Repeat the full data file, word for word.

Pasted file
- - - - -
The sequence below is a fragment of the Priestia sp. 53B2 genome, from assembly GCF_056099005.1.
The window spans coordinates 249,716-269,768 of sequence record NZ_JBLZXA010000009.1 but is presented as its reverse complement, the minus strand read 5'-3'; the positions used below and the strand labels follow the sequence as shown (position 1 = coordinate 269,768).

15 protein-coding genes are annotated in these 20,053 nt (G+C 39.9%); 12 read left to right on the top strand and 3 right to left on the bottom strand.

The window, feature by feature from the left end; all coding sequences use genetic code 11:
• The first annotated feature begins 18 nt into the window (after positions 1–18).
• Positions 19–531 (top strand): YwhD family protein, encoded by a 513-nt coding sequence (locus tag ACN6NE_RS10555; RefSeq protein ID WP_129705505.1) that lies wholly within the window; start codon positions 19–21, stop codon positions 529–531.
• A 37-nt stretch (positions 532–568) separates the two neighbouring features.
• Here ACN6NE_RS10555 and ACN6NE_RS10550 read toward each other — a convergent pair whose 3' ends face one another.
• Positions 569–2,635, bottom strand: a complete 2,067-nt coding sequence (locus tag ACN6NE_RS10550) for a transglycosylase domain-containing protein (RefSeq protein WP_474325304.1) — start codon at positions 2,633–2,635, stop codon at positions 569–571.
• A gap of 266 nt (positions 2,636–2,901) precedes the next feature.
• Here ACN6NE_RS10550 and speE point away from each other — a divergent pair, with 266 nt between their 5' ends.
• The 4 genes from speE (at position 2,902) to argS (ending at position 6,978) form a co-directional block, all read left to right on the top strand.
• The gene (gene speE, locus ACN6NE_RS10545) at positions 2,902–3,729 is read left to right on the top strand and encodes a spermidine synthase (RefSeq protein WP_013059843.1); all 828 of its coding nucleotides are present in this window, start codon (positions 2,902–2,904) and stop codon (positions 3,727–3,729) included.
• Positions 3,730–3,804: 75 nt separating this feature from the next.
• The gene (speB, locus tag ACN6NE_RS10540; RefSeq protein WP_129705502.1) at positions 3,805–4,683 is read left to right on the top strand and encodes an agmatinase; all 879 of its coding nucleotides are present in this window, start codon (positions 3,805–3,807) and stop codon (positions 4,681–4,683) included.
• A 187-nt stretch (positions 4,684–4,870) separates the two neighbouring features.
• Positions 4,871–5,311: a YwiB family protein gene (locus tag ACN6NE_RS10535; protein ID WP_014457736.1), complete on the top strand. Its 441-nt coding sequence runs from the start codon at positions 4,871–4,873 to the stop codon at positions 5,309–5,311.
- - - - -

The sequence below is a fragment of the Priestia sp. 53B2 genome, from assembly GCF_056099005.1.
The window spans coordinates 249,716-269,768 of sequence record NZ_JBLZXA010000009.1 but is presented as its reverse complement, the minus strand read 5'-3'; the positions used below and the strand labels follow the sequence as shown (position 1 = coordinate 269,768).

15 protein-coding genes are annotated in these 20,053 nt (G+C 39.9%); 12 read left to right on the top strand and 3 right to left on the bottom strand.

The window, feature by feature from the left end; all coding sequences use genetic code 11:
• The first annotated feature begins 18 nt into the window (after positions 1–18).
• Positions 19–531 (top strand): YwhD family protein, encoded by a 513-nt coding sequence (locus tag ACN6NE_RS10555; RefSeq protein ID WP_129705505.1) that lies wholly within the window; start codon positions 19–21, stop codon positions 529–531.
• A 37-nt stretch (positions 532–568) separates the two neighbouring features.
• Here ACN6NE_RS10555 and ACN6NE_RS10550 read toward each other — a convergent pair whose 3' ends face one another.
• Positions 569–2,635, bottom strand: a complete 2,067-nt coding sequence (locus tag ACN6NE_RS10550) for a transglycosylase domain-containing protein (RefSeq protein WP_474325304.1) — start codon at positions 2,633–2,635, stop codon at positions 569–571.
• A gap of 266 nt (positions 2,636–2,901) precedes the next feature.
• Here ACN6NE_RS10550 and speE point away from each other — a divergent pair, with 266 nt between their 5' ends.
• The 4 genes from speE (at position 2,902) to argS (ending at position 6,978) form a co-directional block, all read left to right on the top strand.
• The gene (gene speE, locus ACN6NE_RS10545) at positions 2,902–3,729 is read left to right on the top strand and encodes a spermidine synthase (RefSeq protein WP_013059843.1); all 828 of its coding nucleotides are present in this window, start codon (positions 2,902–2,904) and stop codon (positions 3,727–3,729) included.
• Positions 3,730–3,804: 75 nt separating this feature from the next.
• The gene (speB, locus tag ACN6NE_RS10540; RefSeq protein WP_129705502.1) at positions 3,805–4,683 is read left to right on the top strand and encodes an agmatinase; all 879 of its coding nucleotides are present in this window, start codon (positions 3,805–3,807) and stop codon (positions 4,681–4,683) included.
• A 187-nt stretch (positions 4,684–4,870) separates the two neighbouring features.
• Positions 4,871–5,311: a YwiB family protein gene (locus tag ACN6NE_RS10535; protein ID WP_014457736.1), complete on the top strand. Its 441-nt coding sequence runs from the start codon at positions 4,871–4,873 to the stop codon at positions 5,309–5,311.